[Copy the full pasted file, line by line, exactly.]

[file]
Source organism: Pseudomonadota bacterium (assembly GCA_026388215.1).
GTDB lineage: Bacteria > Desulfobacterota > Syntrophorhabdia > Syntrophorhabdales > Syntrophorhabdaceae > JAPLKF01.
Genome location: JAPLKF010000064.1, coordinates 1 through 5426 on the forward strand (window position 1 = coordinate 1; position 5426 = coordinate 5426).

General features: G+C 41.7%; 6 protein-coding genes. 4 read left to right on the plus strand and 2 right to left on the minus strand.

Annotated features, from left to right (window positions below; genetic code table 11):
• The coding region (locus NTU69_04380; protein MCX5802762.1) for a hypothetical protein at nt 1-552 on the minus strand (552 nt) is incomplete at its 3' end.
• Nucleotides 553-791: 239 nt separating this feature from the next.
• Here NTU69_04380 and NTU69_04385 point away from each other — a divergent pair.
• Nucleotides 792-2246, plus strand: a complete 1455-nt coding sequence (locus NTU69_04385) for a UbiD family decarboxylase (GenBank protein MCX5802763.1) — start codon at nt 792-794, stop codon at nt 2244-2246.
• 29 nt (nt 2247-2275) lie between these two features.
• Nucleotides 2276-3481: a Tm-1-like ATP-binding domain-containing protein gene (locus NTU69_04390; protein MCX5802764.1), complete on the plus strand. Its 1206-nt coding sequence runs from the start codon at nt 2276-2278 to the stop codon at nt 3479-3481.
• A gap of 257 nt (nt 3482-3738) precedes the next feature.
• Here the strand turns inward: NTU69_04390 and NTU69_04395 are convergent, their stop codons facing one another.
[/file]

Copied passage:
Source organism: Pseudomonadota bacterium (assembly GCA_026388215.1).
GTDB lineage: Bacteria > Desulfobacterota > Syntrophorhabdia > Syntrophorhabdales > Syntrophorhabdaceae > JAPLKF01.
Genome location: JAPLKF010000064.1, coordinates 1 through 5426 on the forward strand (window position 1 = coordinate 1; position 5426 = coordinate 5426).

General features: G+C 41.7%; 6 protein-coding genes. 4 read left to right on the plus strand and 2 right to left on the minus strand.

Annotated features, from left to right (window positions below; genetic code table 11):
• The coding region (locus NTU69_04380; protein MCX5802762.1) for a hypothetical protein at nt 1-552 on the minus strand (552 nt) is incomplete at its 3' end.
• Nucleotides 553-791: 239 nt separating this feature from the next.
• Here NTU69_04380 and NTU69_04385 point away from each other — a divergent pair.
• Nucleotides 792-2246, plus strand: a complete 1455-nt coding sequence (locus NTU69_04385) for a UbiD family decarboxylase (GenBank protein MCX5802763.1) — start codon at nt 792-794, stop codon at nt 2244-2246.
• 29 nt (nt 2247-2275) lie between these two features.
• Nucleotides 2276-3481: a Tm-1-like ATP-binding domain-containing protein gene (locus NTU69_04390; protein MCX5802764.1), complete on the plus strand. Its 1206-nt coding sequence runs from the start codon at nt 2276-2278 to the stop codon at nt 3479-3481.
• A gap of 257 nt (nt 3482-3738) precedes the next feature.
• Here the strand turns inward: NTU69_04390 and NTU69_04395 are convergent, their stop codons facing one another.